In what I call developmental learning, each person will grasp a piece of the puzzle in their own time.
Developmental learning builds on whatever is being done. It’s different than conceptual learning. In conceptual learning, once a person understands the concept, the learning is complete. In developmental learning, once a person is able to do something, that enables the ability to do something more.
For example, turning a circle. With the outer connections (hands/feet, elbows/knees, hips/shoulders, upper and lower). And with the breath. When to inhale; when to exhale.
Gradually, the hands and feet will start to come together. Or maybe the hips and shoulders connect first. Little by little 慢慢来 the coordination will become easier, more complete. With each step, another step becomes possible. With each connection, another, more complete connection becomes possible. 1, 2 and 1, 2.
It seems simple. It is. But it is not easy to do. Not at first. But with practice, it becomes difficult to imagine any other way.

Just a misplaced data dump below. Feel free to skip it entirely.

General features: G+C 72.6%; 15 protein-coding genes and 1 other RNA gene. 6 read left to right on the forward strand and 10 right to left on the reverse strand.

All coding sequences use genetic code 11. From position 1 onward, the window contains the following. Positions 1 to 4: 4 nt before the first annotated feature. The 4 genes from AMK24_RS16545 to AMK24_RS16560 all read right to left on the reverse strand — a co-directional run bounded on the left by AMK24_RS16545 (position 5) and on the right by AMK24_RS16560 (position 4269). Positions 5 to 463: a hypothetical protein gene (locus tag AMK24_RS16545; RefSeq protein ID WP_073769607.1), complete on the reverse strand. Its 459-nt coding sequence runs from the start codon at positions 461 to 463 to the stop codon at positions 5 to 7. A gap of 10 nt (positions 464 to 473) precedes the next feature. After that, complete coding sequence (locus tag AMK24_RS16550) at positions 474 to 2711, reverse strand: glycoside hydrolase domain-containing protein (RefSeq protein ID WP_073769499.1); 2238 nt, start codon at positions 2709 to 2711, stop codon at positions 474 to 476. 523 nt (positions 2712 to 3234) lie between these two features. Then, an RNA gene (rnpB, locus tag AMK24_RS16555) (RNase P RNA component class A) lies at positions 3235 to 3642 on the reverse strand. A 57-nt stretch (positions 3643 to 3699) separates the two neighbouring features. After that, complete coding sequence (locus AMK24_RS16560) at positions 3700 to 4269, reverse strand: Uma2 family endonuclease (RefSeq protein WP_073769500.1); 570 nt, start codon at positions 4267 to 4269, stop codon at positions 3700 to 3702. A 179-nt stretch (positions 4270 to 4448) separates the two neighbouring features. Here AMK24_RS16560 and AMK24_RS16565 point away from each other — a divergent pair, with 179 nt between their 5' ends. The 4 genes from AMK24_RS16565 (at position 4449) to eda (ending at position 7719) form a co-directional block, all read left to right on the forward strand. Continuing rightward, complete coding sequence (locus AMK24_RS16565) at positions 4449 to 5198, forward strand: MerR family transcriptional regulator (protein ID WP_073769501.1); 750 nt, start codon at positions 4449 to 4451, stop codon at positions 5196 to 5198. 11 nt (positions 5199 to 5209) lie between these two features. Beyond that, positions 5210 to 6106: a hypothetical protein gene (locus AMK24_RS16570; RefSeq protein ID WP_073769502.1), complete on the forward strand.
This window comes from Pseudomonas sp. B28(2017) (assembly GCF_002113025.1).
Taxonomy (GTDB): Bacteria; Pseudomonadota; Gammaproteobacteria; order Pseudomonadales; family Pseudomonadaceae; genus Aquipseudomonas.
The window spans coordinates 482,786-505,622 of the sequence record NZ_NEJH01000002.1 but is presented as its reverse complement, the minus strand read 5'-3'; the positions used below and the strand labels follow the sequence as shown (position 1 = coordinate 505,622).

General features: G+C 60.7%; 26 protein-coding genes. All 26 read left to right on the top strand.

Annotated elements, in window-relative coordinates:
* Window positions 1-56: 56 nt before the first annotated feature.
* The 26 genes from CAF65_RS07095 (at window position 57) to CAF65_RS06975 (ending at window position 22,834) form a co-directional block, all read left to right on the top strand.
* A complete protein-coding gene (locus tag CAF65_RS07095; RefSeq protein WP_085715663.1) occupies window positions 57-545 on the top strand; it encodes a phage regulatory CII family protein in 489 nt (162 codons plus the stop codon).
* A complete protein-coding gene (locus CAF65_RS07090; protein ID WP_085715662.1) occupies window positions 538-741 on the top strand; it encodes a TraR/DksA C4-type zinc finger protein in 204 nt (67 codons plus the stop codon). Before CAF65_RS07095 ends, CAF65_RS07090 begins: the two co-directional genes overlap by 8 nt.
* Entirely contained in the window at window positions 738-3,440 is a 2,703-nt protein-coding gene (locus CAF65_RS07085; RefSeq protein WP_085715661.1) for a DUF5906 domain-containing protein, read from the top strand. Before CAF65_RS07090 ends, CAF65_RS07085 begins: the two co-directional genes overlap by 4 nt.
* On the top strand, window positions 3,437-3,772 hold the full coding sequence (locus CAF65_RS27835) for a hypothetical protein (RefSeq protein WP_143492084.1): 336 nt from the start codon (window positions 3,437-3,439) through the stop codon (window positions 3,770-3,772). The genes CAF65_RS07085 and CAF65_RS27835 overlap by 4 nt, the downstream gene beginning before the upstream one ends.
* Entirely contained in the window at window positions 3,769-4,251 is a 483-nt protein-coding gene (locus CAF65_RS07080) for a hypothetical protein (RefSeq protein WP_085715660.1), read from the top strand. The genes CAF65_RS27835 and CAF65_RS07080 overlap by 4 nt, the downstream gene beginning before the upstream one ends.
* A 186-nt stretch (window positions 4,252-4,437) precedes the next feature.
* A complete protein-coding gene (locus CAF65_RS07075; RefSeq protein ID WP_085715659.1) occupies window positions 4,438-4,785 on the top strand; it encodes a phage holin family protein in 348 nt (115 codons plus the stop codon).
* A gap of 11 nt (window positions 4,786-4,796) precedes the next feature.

There will be a time when it seems nothing is correct. The timing is off. The coordination is off. The rhythm is off.
There will come a moment – sooner or later – when everything falls into place; when the timing of the breath and movement is well-coordinated and there is almost no effort. That is the moment to work towards.
Each person will come to this in their own time. One person may begin to grasp the ideas in a few weeks. Another may need a few months, or more. But with regular practice, there will come a day when a concept that has been discussed for months will suddenly make sense; when a particular coordination will comfortably drop into place. You will feel it. You will simile.
(When I was first learning a discipline ~1980, Ms. Shirley Weaver allowed me into her ballet class at the Conservatory at UMKC. It was special permission for me – I was not a dance major and it was reserved for dance majors only. I worked hard; I was good. Miss Shirley had given a combination. I hit it. Perfectly. She smiled. “How’d it feel up there?” she asked, already knowing the answer. I smiled. Really big. I didn’t need to say anything. She knew.)